DUBAI • Saudi Arabia said it’s increasing a US$10 billion (RM40 billion) syndicated loan by US$6 billion as the biggest Arab economy steps up borrowing to plug its budget deficit.
Existing holders and new banks showed “an exceptional response,” the debt management office of the Ministry of Finance said in an emailed statement last Friday. The new US$16 billion loan will be priced “at a margin representing a 30% reduction from levels set in 2016,” it said.
The previous five-year loan carried a spread of 120 basis points over London InterBank Offered Rate, according to data compiled by Bloomberg.
The world’s biggest oil exporter plans to borrow about US$31 billion this year to bridge an expected budget deficit of US$52 billion and fund growth plans after its economy shrank last year. Saudi Arabia raised about US$36 billion last year, including US$14 billion of domestic bonds and US$22 billion from international debt markets.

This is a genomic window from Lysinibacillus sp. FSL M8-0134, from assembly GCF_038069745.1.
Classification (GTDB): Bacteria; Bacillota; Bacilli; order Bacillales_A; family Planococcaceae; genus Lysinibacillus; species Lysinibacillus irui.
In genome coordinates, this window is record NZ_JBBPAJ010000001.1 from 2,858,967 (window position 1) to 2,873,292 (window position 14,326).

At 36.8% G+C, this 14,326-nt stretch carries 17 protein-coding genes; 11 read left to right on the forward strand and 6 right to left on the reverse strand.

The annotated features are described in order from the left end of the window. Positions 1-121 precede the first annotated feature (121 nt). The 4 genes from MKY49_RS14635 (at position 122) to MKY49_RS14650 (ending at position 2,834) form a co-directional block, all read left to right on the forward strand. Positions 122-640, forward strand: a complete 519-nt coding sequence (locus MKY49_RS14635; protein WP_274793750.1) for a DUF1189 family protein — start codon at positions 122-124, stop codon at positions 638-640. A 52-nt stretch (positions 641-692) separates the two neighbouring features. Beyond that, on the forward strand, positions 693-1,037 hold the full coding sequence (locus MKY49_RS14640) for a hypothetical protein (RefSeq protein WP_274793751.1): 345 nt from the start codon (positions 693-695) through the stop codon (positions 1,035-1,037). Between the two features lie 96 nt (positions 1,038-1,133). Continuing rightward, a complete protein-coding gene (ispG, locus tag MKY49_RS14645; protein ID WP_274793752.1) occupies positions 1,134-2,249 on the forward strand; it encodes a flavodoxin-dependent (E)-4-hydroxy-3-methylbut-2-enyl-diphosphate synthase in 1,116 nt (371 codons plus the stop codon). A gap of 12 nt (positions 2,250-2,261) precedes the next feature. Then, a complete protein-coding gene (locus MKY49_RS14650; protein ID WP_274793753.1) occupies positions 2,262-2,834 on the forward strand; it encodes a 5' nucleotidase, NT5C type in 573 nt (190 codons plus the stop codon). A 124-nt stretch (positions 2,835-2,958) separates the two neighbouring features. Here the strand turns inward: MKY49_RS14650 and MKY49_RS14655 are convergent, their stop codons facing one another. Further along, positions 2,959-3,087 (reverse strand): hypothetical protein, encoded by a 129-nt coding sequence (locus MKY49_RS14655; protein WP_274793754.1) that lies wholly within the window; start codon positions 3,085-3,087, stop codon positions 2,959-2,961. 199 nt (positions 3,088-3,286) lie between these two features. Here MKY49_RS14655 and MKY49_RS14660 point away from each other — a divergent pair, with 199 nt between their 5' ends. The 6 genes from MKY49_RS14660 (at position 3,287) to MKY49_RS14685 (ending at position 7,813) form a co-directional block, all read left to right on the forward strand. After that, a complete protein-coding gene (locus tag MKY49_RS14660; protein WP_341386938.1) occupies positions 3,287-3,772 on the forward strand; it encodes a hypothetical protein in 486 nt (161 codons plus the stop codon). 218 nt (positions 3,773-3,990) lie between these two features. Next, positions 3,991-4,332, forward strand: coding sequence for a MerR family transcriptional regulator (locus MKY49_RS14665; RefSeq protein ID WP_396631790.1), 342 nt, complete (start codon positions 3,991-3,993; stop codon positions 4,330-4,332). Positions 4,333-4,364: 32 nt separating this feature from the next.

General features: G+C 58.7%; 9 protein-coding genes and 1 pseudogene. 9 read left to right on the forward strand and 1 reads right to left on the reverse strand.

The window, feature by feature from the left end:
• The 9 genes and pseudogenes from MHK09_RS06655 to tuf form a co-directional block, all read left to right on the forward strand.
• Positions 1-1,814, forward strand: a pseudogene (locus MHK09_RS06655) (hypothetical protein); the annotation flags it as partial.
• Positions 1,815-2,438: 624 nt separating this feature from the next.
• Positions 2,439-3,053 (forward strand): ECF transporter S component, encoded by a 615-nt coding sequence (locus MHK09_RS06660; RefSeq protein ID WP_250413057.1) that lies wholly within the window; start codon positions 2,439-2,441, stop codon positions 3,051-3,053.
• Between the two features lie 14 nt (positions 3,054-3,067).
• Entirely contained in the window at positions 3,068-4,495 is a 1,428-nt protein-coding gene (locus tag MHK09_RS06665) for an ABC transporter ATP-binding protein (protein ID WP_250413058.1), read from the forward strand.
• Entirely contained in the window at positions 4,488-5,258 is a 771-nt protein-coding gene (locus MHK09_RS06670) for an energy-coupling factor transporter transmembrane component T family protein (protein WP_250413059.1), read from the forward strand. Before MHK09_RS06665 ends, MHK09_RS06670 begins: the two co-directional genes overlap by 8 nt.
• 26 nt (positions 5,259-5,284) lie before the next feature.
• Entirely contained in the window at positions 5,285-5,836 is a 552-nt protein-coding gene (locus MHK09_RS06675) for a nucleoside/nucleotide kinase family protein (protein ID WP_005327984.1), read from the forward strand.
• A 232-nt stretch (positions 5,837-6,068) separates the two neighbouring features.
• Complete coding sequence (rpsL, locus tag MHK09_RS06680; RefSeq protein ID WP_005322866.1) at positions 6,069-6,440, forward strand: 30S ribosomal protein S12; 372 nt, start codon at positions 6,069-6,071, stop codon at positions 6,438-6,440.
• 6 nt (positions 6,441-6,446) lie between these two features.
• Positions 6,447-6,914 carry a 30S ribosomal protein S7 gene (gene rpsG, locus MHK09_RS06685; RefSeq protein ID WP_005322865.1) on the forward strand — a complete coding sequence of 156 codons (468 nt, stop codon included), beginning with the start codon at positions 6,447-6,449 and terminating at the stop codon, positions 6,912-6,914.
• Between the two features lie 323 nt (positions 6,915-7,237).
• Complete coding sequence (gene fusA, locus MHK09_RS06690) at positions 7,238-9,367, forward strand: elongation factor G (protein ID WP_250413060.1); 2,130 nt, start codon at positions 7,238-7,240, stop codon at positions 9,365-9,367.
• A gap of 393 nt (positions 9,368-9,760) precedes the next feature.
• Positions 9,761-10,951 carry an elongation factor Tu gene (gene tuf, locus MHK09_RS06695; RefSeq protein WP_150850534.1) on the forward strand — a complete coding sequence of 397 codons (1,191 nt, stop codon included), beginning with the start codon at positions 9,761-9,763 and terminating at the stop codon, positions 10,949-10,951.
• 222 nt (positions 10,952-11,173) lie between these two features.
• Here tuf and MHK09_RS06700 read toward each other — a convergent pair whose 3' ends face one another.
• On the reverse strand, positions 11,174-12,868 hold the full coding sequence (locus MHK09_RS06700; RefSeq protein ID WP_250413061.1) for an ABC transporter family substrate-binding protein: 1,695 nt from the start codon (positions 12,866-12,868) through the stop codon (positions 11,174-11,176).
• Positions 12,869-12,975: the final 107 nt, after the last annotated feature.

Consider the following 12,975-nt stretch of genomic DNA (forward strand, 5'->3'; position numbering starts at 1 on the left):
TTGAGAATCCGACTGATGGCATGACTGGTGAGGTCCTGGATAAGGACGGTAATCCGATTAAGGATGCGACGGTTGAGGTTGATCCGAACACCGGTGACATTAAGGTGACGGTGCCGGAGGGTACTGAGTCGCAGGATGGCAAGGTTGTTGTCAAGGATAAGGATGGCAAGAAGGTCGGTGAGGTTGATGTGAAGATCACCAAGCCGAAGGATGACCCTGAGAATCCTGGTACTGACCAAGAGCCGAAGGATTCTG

The improved terms are a “recognition of the strengthening of the Saudi economy,” Finance Minister Mohammed Al Jadaan said in the statement.
It is also a step in “achieving a prominent position for the kingdom in the international financial markets.”
The debt office is currently finalising the documentation process for the transaction and intends to close the financing by mid-March. A significant Islamic tranche will also be introduced in the deal, it said.
In 2016, the government borrowed the US$10 billion loan from banks including HSBC Holdings plc, JPMorgan Chase & Co and Bank of Tokyo Mitsubishi UFJ. It was the country’s first loan for at least 15 years.